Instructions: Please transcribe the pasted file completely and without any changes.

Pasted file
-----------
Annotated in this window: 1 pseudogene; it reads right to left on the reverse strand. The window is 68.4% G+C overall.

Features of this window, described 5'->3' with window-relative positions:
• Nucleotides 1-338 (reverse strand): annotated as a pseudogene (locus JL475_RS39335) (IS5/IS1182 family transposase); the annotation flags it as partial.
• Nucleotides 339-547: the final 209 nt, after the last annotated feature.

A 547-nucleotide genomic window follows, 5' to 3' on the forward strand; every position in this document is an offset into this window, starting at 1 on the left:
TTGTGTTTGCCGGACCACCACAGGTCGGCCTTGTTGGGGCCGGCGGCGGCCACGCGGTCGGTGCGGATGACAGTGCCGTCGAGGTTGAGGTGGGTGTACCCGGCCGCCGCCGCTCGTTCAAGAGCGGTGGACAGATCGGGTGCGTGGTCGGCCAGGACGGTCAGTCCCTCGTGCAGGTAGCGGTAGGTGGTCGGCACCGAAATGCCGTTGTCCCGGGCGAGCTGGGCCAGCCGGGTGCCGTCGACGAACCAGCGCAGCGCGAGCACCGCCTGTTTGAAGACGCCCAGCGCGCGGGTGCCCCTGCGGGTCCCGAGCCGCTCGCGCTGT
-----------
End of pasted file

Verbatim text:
Annotated in this window: 1 pseudogene; it reads right to left on the reverse strand. The window is 68.4% G+C overall.

Features of this window, described 5'->3' with window-relative positions:
• Nucleotides 1-338 (reverse strand): annotated as a pseudogene (locus JL475_RS39335) (IS5/IS1182 family transposase); the annotation flags it as partial.
• Nucleotides 339-547: the final 209 nt, after the last annotated feature.

A 547-nucleotide genomic window follows, 5' to 3' on the forward strand; every position in this document is an offset into this window, starting at 1 on the left:
TTGTGTTTGCCGGACCACCACAGGTCGGCCTTGTTGGGGCCGGCGGCGGCCACGCGGTCGGTGCGGATGACAGTGCCGTCGAGGTTGAGGTGGGTGTACCCGGCCGCCGCCGCTCGTTCAAGAGCGGTGGACAGATCGGGTGCGTGGTCGGCCAGGACGGTCAGTCCCTCGTGCAGGTAGCGGTAGGTGGTCGGCACCGAAATGCCGTTGTCCCGGGCGAGCTGGGCCAGCCGGGTGCCGTCGACGAACCAGCGCAGCGCGAGCACCGCCTGTTTGAAGACGCCCAGCGCGCGGGTGCCCCTGCGGGTCCCGAGCCGCTCGCGCTGT